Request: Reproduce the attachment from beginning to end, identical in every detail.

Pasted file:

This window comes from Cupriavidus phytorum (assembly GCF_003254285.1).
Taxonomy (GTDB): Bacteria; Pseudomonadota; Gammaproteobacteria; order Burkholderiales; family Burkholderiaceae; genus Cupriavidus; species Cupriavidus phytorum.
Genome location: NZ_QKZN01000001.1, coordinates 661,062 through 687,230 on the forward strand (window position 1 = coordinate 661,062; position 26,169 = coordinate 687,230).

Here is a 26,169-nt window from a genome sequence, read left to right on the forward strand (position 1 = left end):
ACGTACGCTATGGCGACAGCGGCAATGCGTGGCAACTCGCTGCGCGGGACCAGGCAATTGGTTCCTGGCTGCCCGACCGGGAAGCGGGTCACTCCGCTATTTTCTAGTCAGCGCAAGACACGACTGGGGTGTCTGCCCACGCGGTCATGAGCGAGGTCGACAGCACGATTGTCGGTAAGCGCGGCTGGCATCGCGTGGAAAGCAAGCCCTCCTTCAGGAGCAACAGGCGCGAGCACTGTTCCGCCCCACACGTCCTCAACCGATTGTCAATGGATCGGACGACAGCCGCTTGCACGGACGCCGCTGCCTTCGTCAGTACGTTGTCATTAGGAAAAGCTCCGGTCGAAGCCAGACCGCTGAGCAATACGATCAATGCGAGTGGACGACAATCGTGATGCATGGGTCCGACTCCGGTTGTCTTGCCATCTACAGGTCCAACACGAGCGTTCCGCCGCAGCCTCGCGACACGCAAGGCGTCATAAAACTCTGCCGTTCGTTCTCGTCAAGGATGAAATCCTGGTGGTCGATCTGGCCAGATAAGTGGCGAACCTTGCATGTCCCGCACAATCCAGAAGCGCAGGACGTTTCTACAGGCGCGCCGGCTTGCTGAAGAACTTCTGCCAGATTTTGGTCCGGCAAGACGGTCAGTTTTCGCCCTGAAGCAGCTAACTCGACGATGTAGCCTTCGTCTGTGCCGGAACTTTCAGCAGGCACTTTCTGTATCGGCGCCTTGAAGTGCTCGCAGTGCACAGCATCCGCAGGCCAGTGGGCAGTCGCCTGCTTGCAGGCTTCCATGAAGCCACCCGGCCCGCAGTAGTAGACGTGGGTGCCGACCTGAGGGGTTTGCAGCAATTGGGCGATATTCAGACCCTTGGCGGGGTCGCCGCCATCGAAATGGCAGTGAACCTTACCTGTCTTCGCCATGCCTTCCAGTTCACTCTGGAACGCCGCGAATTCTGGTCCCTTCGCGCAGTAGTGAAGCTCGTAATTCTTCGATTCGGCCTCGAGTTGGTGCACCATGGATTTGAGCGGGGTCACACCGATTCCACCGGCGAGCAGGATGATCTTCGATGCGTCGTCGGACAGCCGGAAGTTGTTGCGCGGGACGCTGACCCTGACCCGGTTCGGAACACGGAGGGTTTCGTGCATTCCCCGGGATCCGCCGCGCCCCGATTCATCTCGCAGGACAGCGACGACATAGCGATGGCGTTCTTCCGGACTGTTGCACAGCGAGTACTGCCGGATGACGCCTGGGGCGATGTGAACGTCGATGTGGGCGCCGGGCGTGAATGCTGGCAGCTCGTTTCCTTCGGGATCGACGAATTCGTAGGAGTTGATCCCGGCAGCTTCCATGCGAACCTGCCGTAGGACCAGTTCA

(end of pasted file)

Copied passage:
This window comes from Cupriavidus phytorum (assembly GCF_003254285.1).
Taxonomy (GTDB): Bacteria; Pseudomonadota; Gammaproteobacteria; order Burkholderiales; family Burkholderiaceae; genus Cupriavidus; species Cupriavidus phytorum.
Genome location: NZ_QKZN01000001.1, coordinates 661,062 through 687,230 on the forward strand (window position 1 = coordinate 661,062; position 26,169 = coordinate 687,230).

Here is a 26,169-nt window from a genome sequence, read left to right on the forward strand (position 1 = left end):
ACGTACGCTATGGCGACAGCGGCAATGCGTGGCAACTCGCTGCGCGGGACCAGGCAATTGGTTCCTGGCTGCCCGACCGGGAAGCGGGTCACTCCGCTATTTTCTAGTCAGCGCAAGACACGACTGGGGTGTCTGCCCACGCGGTCATGAGCGAGGTCGACAGCACGATTGTCGGTAAGCGCGGCTGGCATCGCGTGGAAAGCAAGCCCTCCTTCAGGAGCAACAGGCGCGAGCACTGTTCCGCCCCACACGTCCTCAACCGATTGTCAATGGATCGGACGACAGCCGCTTGCACGGACGCCGCTGCCTTCGTCAGTACGTTGTCATTAGGAAAAGCTCCGGTCGAAGCCAGACCGCTGAGCAATACGATCAATGCGAGTGGACGACAATCGTGATGCATGGGTCCGACTCCGGTTGTCTTGCCATCTACAGGTCCAACACGAGCGTTCCGCCGCAGCCTCGCGACACGCAAGGCGTCATAAAACTCTGCCGTTCGTTCTCGTCAAGGATGAAATCCTGGTGGTCGATCTGGCCAGATAAGTGGCGAACCTTGCATGTCCCGCACAATCCAGAAGCGCAGGACGTTTCTACAGGCGCGCCGGCTTGCTGAAGAACTTCTGCCAGATTTTGGTCCGGCAAGACGGTCAGTTTTCGCCCTGAAGCAGCTAACTCGACGATGTAGCCTTCGTCTGTGCCGGAACTTTCAGCAGGCACTTTCTGTATCGGCGCCTTGAAGTGCTCGCAGTGCACAGCATCCGCAGGCCAGTGGGCAGTCGCCTGCTTGCAGGCTTCCATGAAGCCACCCGGCCCGCAGTAGTAGACGTGGGTGCCGACCTGAGGGGTTTGCAGCAATTGGGCGATATTCAGACCCTTGGCGGGGTCGCCGCCATCGAAATGGCAGTGAACCTTACCTGTCTTCGCCATGCCTTCCAGTTCACTCTGGAACGCCGCGAATTCTGGTCCCTTCGCGCAGTAGTGAAGCTCGTAATTCTTCGATTCGGCCTCGAGTTGGTGCACCATGGATTTGAGCGGGGTCACACCGATTCCACCGGCGAGCAGGATGATCTTCGATGCGTCGTCGGACAGCCGGAAGTTGTTGCGCGGGACGCTGACCCTGACCCGGTTCGGAACACGGAGGGTTTCGTGCATTCCCCGGGATCCGCCGCGCCCCGATTCATCTCGCAGGACAGCGACGACATAGCGATGGCGTTCTTCCGGACTGTTGCACAGCGAGTACTGCCGGATGACGCCTGGGGCGATGTGAACGTCGATGTGGGCGCCGGGCGTGAATGCTGGCAGCTCGTTTCCTTCGGGATCGACGAATTCGTAGGAGTTGATCCCGGCAGCTTCCATGCGAACCTGCCGTAGGACCAGTTCA